Up next, Buffalo Trace in Lee's Town, Frankfort KY. I didn't realize but Buffalo Trace has only been named that since 1999 after being purchased by the Sazerac Company in 1992. Both Peychaud's and Reagan's bitters are made on-site today. The distillery has a long history as one of the oldest distilleries in the state, dating from the early 1800's, and a long roster of past owners whose names now grace many of the bottles; Blanton, E.H. Taylor, George T. Stagg, & Elmer T. Lee.
The distillery, back then it was Schenley, was also one of only six allowed to continue during prohibition, making "prescription" whiskey. We had the good fortune of having Bob as our guide, who is also a state folklorist, as he had some really interesting information about the history of the company.
We chose the Trace Tour, a complimentary tour that starts every hour on the hour. Bob walked us past a few of the historic buildings as he shared information, we watched a short and interesting film, and then we were guided into one of the warehouses. This particular warehouse was aging W.L. Weller, which we learned can end up as the illustrious Pappy Van Winkle if the master distiller determines it to be special enough.
From there we made our way to Blanton's Bottling Hall. The day we visited they were bottling E.H. Taylor and Blanton's, on two separate belts, all completely by hand. It was really fantastic to watch, and everyone on the crew was super friendly and happy to answer questions and chat. Every single bottle is filled, sealed, labeled, and packaged entirely by hand.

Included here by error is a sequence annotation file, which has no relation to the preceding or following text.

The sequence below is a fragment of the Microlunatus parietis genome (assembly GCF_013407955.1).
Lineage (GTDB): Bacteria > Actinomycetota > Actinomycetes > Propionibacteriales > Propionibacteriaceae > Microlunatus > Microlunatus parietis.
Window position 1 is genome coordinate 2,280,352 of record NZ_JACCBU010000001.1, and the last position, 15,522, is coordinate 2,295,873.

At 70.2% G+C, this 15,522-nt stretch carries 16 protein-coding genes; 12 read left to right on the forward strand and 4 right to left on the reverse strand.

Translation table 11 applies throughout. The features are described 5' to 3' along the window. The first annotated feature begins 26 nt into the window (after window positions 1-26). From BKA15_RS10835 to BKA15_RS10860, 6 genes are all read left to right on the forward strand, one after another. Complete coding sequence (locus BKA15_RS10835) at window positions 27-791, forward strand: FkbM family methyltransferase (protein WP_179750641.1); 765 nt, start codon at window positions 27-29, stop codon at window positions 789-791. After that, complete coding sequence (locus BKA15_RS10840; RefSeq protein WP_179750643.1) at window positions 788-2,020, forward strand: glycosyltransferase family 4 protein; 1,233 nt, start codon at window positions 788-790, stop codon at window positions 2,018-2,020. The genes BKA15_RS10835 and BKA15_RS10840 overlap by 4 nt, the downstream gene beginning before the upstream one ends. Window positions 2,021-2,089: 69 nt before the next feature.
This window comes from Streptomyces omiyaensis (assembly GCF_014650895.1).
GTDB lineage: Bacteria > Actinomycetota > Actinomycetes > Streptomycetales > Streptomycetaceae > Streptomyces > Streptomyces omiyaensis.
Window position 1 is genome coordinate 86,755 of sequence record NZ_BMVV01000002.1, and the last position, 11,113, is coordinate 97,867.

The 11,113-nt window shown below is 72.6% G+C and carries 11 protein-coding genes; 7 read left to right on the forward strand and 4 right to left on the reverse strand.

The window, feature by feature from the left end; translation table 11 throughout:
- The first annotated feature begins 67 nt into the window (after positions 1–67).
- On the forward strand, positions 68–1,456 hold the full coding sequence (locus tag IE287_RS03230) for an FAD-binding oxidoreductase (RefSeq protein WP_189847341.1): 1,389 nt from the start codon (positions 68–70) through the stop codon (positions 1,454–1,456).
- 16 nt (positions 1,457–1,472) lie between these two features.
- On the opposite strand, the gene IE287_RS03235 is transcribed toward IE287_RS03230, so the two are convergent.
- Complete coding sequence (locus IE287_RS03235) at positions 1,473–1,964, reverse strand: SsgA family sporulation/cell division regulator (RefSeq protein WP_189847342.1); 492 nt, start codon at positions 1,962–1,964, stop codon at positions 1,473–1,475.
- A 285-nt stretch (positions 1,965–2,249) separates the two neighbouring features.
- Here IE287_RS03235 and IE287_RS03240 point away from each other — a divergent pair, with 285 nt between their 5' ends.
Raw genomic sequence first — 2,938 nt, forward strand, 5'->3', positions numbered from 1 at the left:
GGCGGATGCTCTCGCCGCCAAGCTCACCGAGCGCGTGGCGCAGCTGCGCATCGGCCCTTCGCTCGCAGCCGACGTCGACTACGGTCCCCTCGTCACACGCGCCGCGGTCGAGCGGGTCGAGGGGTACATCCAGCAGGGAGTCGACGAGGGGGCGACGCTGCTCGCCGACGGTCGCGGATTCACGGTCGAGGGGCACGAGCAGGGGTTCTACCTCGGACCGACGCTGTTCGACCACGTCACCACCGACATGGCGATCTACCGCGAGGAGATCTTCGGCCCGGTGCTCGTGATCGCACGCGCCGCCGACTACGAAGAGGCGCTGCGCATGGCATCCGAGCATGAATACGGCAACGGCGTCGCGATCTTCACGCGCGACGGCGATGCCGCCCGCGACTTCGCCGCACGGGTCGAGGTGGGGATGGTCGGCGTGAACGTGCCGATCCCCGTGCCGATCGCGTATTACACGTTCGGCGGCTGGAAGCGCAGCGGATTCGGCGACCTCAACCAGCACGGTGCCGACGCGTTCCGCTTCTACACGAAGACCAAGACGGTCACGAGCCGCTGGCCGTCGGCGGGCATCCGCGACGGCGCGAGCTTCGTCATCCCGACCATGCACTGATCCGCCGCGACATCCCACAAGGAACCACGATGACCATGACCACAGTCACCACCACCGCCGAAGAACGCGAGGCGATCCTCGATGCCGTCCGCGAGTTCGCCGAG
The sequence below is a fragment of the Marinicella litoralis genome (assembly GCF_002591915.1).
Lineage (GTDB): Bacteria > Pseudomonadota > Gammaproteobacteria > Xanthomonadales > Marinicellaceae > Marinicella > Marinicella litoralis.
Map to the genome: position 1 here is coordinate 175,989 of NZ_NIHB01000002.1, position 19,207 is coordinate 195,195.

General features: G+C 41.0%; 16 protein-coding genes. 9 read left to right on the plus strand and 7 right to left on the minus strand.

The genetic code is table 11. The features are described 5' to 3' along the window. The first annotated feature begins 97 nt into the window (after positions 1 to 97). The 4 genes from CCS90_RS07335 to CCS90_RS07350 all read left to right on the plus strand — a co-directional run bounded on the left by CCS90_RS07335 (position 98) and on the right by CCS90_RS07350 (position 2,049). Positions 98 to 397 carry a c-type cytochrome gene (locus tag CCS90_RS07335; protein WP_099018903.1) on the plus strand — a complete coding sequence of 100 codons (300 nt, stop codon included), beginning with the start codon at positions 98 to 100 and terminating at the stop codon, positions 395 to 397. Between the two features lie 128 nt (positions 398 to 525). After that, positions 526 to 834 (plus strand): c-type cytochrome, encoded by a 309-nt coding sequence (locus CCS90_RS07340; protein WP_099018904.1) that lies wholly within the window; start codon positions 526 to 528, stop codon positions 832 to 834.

We finished up with a tasting and then spent a bit more time wandering the grounds on our own, they are really beautiful.
On the way home we stopped in at Liquor Barn, there are a few but we went to the one in Hamburg Pavillion. Now this retail emporium isn't actually on the Bourbon Trail, but it should be!
We had a great tasting of two of the Willett bourbons I'd wanted to sample, as well as these two rare Orphan Barrel bourbons. These are from defunct distilleries and are extremely limited in quantity so it was a good chance to try them. We were also told they've got their hands on a couple of bottles of Pappy which should be released in the next few weeks.
We fueled up for our last day of tasting by having ginormous and delicious Hot Brown's at Ramsey's Diner. A Hot Brown brunch is definitely the way to go!
Then we made our Woodford Reserve in Versailles, KY (pronounced completely different than you would in France!). Again the tours start on the hour every hour, but even on a rainy Tuesday afternoon we had to wait a full hour for the next available opening. Luckily they have a nice gift shop, a little cafe, and a comfortable lounge area complete with pretty fireplace.
We then entered the distillation room where three absolutely gorgeous copper pot stills hold center stage.
Woodford has a unique barrel track which takes the barrels from the filling room and rolls them along to the warehouse. We followed their path to warehouse C, originally built back in 1890.
bourbon ball before heading out to our last stop of the day.
With a plane to catch in just over 2 hours we had no time for a tour but we hit the gift shop at Four Roses to peruse what they might only be selling at the distillery.
But for this time I'd say that hitting six distilleries over three days was a mighty fine effort! Until next time Kentucky!